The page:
Night fell, and with it came the cold.  Thankfully Edgar had somehow managed to procure a blanket from the ship.  The slight singe marks indicated that it had probably been used as protection against the flames, but that was no matter.  Regardless, the blanket couldn’t protect her completely, and even Edgar was having a hard time keeping warm although he had the lifeboat tarp for himself.  Without a fire, and out in open waters, they would freeze.  It was, of course, he that suggested they use each other’s body for warmth, and she, as usual, did not find that the least bit amusing.  “You d-do understand what d-death is.” He said through chattering teeth.  She nodded.  “Good.” He said, “Then if-f you d-die it will not be from the l-lack of ed-d-ucation.”

“I…am…a l-ady.” She forced out through the shivering. “It’s n-not pr-proper.”

“P-propriety never k-kept anyone warm.”

“B-Boy. N-no matter what you s-say, you w-will not get me in y-your arms t-tonight.  My dignity is more important than your warmth.”

“Very well princess, then rest assured that your stubbornness will be the death of us both.” And though he believed this to be quite true, he merely shut his eyes and tried to accept it.

Though it could have easily been their fate out on the high seas, miraculously they made it through the night, albeit far more tired from the lack of sleep.  So they dozed the day away, and when one was asleep the other was awake, so neither really knew of the other’s actions till the late afternoon, when sleep would elude them once more.  They ate their rations, and Helena took to rattling away about all the things she was missing whilst being away from home, the banquets, the parties, the shopping, the traveling (though she did admit to stopping that for a while), and whatever else came to mind.  Eventually, when Edgar could bear it no longer, he began to sing songs of the sea, and for once, and with no argument, Helena found herself with nothing to say.  That night was just the same as the last, but just as Edgar found some form of comfort and started to drift off to sleep, he was brought awake again the moment Helena forced herself surprisingly into his chest and between his arms.  After a moment of hesitation, he was about to open his mouth to question when she, her eyes still closed, interrupted him with a commanding tone, “This will never get out to anyone.”  To this he silently complied, and they commenced to have their first night of deep sleep since their unfortunate stranding.

As it was, the next few days went by with little incident or quarreling; in fact, nothing at all of the latter.  Indeed as the two found themselves at ease with one another, enjoying the other’s company, the days would go by much quicker.  They found that though they were two different personalities, they did have a similar interest in hearing about the other.  Edgar opened up about his upbringing.  He spoke of his father, who was also a merchant sailor, who brought him up alone when his mother died and who taught him everything he knew.  Edgar admired his father, and for that Helena admired Edgar, for the way he spoke of their bond she were the likes of which she had never quite experienced.  Helena corrected Edgar on his term of princess, stating that her father was only a councilor, and that she bore only some similarities to royalty, but she admitted to enjoying his mistake and imagined it as being so, if only for a little while.  She spoke of her dreams, and of the fantastical stories she had heard about lands far off; the New World that had been discovered and how she wanted to discover as well.  He recited poems and tales of his own, most being of his own journeys and of the places he had seen and experienced.  To this, Helena found herself strangely wanting to accompany him on such adventures, and soon stories past became plans for the future, for them to experience together.  Before long, those cold nights became something to look forward to, as they would drift off talking seamlessly of a life together; for that is what these days at sea had started to become to them.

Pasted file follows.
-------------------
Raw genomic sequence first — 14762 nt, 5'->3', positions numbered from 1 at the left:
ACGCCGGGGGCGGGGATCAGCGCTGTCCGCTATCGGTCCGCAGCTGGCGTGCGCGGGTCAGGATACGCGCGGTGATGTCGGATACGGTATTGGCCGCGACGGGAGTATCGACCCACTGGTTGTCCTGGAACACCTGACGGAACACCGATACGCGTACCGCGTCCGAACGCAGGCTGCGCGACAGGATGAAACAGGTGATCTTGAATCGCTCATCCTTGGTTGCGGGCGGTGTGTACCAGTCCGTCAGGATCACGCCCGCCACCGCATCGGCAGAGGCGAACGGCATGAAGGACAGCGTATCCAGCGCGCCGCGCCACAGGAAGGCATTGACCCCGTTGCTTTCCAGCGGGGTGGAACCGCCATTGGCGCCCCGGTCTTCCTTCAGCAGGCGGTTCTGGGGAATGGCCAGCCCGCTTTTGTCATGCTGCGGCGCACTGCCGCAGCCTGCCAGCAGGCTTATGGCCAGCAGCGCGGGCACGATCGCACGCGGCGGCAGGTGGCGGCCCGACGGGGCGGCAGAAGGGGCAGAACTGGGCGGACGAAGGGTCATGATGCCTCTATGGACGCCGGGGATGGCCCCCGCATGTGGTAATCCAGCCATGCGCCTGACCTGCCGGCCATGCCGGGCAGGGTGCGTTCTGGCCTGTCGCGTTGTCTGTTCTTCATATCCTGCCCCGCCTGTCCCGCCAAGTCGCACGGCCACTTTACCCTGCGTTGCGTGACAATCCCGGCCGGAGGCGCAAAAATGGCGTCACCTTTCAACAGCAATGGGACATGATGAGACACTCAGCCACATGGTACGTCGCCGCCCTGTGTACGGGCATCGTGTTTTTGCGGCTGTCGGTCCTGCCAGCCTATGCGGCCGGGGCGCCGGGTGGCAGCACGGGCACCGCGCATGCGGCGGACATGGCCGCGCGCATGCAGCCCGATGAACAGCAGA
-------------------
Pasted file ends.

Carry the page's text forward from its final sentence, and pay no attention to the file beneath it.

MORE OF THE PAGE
A life together.

But as the days began to add up, so did the rations begin to dwindle, and so all they had was this life at sea.  The future seemed so much an impossibility as they gradually lost hope of ever seeing land again; of anything but the blue world around them.  Yet they were not at all bothered by this.  Should they never find themselves rescued, it was no matter, they were content at dying comfortably in each other’s arms, because they could no longer imagine a life without the other.  So it was on the eighth night, when the food had been gone and the drinking water had already given its final drop, that they looked up on the clear night and saw a star drop from the sky; its tail stretching onward to the horizon.  Edgar held onto Helena tightly, and he whispered into her ear something she had given up hope of ever hearing, “Marry me.”  The fact that it was a demand, not a question, was enough for her to give in.  Without any hesitation, she nodded her approval, too weak to do otherwise, and she knew at that moment that Edgar would be there for her no matter what, just as he had been there the past several days, if they did miraculously get out of this situation.

As it was the next morning came, and Edgar awoke to a strange a new sound, one he hadn’t heard in over 9 days.  It was the sound of sailor’s voices, of the wood creaking and the water breaking on the bow of a ship.  He arose in a groggy haze, thinking it was his mind playing tricks on him due to the hunger, but soon found that this was not so, and as a lifeboat slowly made its way towards them a hope also began to rise in him.  He tried to raise Lady Helena gently, to tell her that they were saved, but she her consciousness was barely there.  “Don’t worry,” he said, “I’ll get you out of this.”  And so he began to row with all his strength towards the other boat.

And Helena, the last thing she remembered before falling back to sleep, was of Edgar silhouetted by the backdrop of the clear blue sky.  And she thought, “Why would I ever want to leave.” 

Mattias is an actor, writer, filmmaker, and editor currently living in Los Angeles, CA. He often writes about his observations about life, the human condition, spirituality, and relationships. He also enjoys writing about movies, pop culture, formula one, and current events. Often these writings are 'initial thoughts' and un-edited, as authentic as possible, and should be considered opinions. If you're interested in commenting on his work, or continuing the conversation, you should consider following him on Twitter or share an article on social media, where he would love to engage even further. Consider subscribing via RSS for more.